From ultrasound imaging systems to operating robots, Korean medical devices are catering to markets around the world with a series of niche and durable products
Recent trends in the worldwide medical device industry indicate that national expenditure on healthcare services in Korea has been growing steadily with contributing factors including an aging population, development of healthcare technologies, higher interest in the quality of life, etc.
National health expenditure as a percentage of GDP in Korea is expected to be 7.4 per cent of GDP by 2019. This suggests that the medical devices industry will become even more important.
The world’s medical device market is expected to grow from $340.2 billion in 2014 to $467.7 billion in 2019.
The US captured a 39.3 per cent market share with $133.8 billion dollars in 2014, followed by Japan with $31 billion (9.1 per cent) and Germany with $26.8 billion (7.9 per cent). In Korea the medical devices market was worth $5.8 billion in 2017, growing by 7.8 per cent compared to the previous year and 5 per cent annually on average since 2012.
Export and import trends
The export and import of medical devices grew by 8.4 per cent and 10.9 per cent, respectively, in 2017 compared to 2016. The US and China were the top two importers of Korean medical devices, with the UAE ranking 17th on the list. Ultrasounding imaging systems, grft/prosthesis and soft contact lenses were among the top exports for Korea in 2017 (see table).
A competitive industry
Korean medical device companies mainly produce IT-based products such as ultrasound imaging systems, dental CT, and PACS (picture archiving and communication systems), retaining a near infinite potential for high technology and production capacity.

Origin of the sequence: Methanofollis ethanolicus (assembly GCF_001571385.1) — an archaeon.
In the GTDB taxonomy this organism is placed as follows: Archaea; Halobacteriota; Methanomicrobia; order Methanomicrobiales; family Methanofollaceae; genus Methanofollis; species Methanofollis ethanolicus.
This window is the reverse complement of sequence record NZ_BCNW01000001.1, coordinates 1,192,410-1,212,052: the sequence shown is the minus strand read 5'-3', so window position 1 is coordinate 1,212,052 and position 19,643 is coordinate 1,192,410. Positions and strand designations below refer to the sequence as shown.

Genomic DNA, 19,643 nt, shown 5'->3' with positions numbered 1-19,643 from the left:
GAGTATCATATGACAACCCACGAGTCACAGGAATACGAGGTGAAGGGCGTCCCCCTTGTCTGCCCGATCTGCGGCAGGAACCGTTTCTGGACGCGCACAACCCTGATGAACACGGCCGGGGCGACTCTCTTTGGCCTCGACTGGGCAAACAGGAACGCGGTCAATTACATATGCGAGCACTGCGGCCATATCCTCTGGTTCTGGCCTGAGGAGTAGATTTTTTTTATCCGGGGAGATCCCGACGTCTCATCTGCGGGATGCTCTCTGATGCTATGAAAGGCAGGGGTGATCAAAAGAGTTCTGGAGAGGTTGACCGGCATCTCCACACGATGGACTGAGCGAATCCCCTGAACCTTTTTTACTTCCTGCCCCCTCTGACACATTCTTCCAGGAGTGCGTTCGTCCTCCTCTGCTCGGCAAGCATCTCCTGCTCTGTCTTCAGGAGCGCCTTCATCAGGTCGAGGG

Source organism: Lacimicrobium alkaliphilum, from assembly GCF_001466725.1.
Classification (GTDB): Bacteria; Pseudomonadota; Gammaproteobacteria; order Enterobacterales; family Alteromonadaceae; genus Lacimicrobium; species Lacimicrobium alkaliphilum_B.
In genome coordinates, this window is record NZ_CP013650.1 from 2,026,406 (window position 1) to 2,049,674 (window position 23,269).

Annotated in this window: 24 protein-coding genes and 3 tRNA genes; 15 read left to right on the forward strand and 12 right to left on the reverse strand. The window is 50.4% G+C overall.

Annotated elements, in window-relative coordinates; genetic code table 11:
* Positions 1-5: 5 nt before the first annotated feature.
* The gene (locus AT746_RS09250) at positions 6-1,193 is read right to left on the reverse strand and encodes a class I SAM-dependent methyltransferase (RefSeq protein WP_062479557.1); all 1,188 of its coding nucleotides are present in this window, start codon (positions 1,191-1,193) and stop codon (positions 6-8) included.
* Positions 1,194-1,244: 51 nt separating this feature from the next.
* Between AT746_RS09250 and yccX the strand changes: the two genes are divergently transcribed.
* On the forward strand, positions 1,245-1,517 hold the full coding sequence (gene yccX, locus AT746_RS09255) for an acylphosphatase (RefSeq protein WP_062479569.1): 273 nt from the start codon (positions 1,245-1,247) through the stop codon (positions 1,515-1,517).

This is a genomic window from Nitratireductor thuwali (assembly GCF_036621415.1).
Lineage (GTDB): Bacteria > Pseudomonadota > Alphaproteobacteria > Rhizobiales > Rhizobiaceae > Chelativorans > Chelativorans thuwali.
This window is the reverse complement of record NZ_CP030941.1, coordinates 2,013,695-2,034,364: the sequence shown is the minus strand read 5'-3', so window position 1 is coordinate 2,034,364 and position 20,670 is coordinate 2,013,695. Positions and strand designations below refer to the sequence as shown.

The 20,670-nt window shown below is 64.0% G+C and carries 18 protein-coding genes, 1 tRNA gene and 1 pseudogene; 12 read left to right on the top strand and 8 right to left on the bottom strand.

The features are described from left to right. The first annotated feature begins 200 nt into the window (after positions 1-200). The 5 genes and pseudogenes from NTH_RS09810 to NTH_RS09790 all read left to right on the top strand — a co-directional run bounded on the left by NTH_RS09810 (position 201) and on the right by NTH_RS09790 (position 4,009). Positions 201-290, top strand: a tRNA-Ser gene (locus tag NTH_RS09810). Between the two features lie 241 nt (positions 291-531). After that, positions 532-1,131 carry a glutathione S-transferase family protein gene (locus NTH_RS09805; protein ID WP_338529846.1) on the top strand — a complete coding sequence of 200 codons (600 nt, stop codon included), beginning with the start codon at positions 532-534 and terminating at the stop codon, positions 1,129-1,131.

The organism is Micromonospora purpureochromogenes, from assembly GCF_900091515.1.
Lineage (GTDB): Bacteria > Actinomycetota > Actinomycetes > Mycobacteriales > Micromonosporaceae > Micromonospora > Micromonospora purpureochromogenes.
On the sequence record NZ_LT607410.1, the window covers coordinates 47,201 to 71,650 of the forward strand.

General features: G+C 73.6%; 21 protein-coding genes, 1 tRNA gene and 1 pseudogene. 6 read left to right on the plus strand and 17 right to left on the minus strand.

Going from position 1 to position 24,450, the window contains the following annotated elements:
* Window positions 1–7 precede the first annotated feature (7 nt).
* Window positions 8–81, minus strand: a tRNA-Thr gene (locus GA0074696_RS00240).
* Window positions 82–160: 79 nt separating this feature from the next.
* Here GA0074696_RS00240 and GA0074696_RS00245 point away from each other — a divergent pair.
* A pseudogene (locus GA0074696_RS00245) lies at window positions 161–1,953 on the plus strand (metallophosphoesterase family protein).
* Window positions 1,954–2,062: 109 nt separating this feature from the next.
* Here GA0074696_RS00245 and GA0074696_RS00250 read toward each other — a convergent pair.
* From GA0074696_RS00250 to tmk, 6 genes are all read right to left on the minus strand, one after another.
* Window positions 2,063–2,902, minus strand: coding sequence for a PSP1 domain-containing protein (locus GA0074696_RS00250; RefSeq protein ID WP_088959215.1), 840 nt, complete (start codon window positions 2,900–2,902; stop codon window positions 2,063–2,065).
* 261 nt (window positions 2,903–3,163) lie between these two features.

Korea’s medical information systems including EMR (electronic medical record), PACS, etc., are gaining recognition internationally with overseas exports growing steadily with Korean PACS maker, Infinitt Healthcare for instance exporting its products to 1,100 healthcare institutions across 38 countries such as the US, UK, Japan and Germany.
Large Korean companies have recognised select medical devices as promising business avenues, and are making their presence felt in the industry. Samsung has entered the hi-tech imaging systems, SKT and the in-vitro diagnosis system markets, while Hyundai is involved in robot surgery systems.
Large Korean firms are also promising industrial technologies such as the world’s first large-scale U-Health pilot project and development and commercialisation of the world’s smallest SPR biochip analysis system.
Diverse niche markets exist in the medical device market since the industry needs variety and small production volumes. Korean medical device companies have penetrated markets with more than 4,500 products, manufactured by over 200 Korean companies and that have been certified by the US FDA.
As of 2014, Korean medical devices were being sold in 198 countries worldwide. Most dental materials were imported from other advanced nations due to insufficient basic research; now, however, they are being exported to other countries along with other key products such as stents, artificial joints and more.